- Falmouth University
- South West England
I remember the Safety in the Home obsession of the 1980s. In school we had to look at a picture, colour it in then identify the potential hazards. Was the cat about to be mown down? Was mummy’s apron dangling just a little bit close to the gas flame? Maybe it was a ruse to divert kid’s attention away from the possibility of nuclear annihilation? Now its energy use, knives and strangers we need to control in the domestic sphere, but there is still a 10 year old in me that trembles when I see Dorte with her head very close to a toaster.
The appliance is plugged in and worse, 6 bags of sliced bread are piled on top of it. In another corner, her partner Christiane peeps out from behind a garrison constructed from bags of flour. She is flanked by two hand-held whisks, also plugged in. Between them is a dicey tangle of electric cable and extension sockets. Unperturbed, the two edge across the floor towards us, pushing bread, flour, whisks and toaster before them. They halt and start a calculated construction of barricades. Bread is taken out of bags and piled up wedge by wedge. It’s spongy Value Pack bread and excellent for building with. Meanwhile, the flour bags are being reconfigured so we can see Christiane more clearly.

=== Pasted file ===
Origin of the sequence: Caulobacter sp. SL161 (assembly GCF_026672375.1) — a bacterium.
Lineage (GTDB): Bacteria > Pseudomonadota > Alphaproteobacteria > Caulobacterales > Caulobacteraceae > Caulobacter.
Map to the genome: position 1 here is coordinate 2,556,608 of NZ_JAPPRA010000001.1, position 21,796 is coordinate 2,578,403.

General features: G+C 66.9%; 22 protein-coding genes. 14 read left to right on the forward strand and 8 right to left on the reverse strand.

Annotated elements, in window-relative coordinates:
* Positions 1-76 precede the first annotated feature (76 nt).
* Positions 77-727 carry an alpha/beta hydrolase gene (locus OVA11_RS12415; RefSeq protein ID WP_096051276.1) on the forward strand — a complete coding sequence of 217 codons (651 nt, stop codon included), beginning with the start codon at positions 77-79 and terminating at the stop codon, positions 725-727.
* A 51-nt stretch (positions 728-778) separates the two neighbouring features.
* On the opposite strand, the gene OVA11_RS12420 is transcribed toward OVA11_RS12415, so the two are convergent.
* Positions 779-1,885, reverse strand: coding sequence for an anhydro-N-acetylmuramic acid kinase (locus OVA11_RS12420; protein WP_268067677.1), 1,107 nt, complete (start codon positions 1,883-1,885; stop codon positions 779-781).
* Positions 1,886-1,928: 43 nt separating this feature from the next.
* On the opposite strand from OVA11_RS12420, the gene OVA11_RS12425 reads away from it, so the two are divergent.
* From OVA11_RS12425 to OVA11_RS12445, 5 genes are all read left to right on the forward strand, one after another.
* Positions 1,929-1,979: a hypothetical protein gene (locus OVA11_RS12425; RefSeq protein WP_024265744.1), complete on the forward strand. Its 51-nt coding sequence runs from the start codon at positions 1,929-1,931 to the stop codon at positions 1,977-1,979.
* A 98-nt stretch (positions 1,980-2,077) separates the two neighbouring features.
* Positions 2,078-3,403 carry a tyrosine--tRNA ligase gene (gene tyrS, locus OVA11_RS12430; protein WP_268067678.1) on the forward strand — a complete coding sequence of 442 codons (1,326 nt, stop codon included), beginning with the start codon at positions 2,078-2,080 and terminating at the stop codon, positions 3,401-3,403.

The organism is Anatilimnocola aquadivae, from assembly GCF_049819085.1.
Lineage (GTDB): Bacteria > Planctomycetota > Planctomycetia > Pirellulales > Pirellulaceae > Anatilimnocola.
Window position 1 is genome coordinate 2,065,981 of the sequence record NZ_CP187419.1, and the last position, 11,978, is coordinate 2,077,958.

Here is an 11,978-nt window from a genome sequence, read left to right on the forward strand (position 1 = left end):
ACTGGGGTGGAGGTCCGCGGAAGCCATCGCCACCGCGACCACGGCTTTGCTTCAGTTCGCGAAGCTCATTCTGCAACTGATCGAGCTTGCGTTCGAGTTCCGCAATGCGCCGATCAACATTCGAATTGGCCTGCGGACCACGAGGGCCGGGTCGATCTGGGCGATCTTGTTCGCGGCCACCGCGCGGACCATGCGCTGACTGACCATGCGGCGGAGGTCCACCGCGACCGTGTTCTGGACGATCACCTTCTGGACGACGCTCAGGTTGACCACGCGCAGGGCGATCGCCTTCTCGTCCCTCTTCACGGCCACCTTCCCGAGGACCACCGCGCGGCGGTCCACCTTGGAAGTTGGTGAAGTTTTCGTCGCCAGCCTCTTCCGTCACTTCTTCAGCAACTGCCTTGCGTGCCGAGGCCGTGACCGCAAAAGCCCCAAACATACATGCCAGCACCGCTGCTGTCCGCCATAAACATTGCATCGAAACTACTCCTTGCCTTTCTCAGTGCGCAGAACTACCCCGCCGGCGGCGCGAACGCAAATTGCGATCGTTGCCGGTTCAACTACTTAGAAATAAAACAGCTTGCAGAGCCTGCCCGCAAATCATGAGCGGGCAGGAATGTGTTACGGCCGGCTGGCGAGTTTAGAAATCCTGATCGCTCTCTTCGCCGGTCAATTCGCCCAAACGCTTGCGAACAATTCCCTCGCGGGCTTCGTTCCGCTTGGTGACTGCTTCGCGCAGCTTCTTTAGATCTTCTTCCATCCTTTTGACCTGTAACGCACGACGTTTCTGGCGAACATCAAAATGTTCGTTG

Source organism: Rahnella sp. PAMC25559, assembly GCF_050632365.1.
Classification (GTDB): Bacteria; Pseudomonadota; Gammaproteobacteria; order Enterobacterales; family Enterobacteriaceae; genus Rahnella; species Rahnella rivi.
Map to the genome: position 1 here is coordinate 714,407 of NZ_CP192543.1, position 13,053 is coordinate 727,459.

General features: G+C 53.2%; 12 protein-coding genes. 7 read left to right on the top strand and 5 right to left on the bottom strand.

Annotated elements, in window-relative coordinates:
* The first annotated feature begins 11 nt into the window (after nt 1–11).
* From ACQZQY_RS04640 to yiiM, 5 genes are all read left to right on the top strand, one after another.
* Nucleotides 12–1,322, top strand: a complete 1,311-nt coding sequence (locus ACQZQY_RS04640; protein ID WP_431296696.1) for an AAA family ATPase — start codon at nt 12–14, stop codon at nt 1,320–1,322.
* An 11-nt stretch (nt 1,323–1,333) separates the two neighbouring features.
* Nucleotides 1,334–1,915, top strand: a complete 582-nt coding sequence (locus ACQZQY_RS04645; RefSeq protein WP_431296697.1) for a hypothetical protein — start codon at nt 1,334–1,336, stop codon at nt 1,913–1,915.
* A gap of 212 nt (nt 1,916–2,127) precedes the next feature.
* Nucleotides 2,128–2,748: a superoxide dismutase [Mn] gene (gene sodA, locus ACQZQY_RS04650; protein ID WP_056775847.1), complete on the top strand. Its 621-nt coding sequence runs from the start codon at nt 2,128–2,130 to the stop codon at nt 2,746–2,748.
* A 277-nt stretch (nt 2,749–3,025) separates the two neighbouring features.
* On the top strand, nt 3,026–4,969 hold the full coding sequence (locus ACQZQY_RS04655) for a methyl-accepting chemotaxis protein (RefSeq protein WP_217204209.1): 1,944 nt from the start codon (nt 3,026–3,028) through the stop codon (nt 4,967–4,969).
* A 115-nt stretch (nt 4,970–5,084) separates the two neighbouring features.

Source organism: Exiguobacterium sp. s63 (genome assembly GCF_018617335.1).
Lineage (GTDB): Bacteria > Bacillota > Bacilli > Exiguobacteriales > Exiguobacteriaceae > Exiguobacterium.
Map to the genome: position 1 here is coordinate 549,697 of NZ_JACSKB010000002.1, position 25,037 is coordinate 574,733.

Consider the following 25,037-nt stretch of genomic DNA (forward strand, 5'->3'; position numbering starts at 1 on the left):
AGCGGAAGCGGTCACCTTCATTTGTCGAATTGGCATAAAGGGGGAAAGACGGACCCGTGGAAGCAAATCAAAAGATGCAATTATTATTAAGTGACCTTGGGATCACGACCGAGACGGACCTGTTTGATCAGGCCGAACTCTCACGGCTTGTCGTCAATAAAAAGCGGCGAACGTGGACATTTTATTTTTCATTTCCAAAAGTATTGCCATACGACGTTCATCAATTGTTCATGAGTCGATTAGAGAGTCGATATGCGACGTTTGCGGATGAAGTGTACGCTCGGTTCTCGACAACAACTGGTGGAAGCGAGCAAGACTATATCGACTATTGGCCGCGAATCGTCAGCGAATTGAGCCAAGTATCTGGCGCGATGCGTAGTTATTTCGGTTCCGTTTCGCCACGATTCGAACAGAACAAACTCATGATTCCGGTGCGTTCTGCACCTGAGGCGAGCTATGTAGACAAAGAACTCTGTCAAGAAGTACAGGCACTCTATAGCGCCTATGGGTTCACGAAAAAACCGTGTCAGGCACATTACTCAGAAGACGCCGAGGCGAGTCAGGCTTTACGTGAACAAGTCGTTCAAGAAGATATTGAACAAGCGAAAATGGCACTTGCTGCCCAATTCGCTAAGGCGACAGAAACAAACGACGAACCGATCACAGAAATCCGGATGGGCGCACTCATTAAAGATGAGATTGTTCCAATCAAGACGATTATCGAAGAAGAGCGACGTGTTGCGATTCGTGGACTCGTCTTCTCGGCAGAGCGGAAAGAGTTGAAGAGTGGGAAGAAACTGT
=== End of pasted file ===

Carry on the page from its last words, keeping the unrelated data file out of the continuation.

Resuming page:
I think at this point they are going to turn on us, but they turn on each other. Breads actually going into the toaster now and being popped out, just to relish the springy pinging sound it seems. Dorte thumps, tears and shreds, while her adversary lays into the flour bags. The food fight is unleashed, with strict rules and a vanguard of electro-human hybrids.
It’s a blessing that Live Art Falmouth is a DIY affair with no Health and Safety proscriptions. I wonder, what is the risk assessment for artist whisking lit toaster balanced on the back of second artist? So far the audience has got away with watching in trepidation, but now the action starts to close in. They’re right up in our faces, whisking into flour, popping bread out at us, then Christiane really lets rip by detonating her flour bags all over herself. It looks like fun. Dorte hurls bread at the floor in response. They gradually burn out ‘till both are slowly kneading the cake mix before them, quite spent.
Its not only the artists who are burnt out. There’s an acrid smell coming from the whisks, or is it the toaster? Both are aimed at us, flex trailing behind them through the carnage. The BomannClatronic devices are still fully functioning; a tribute to the durability of German design.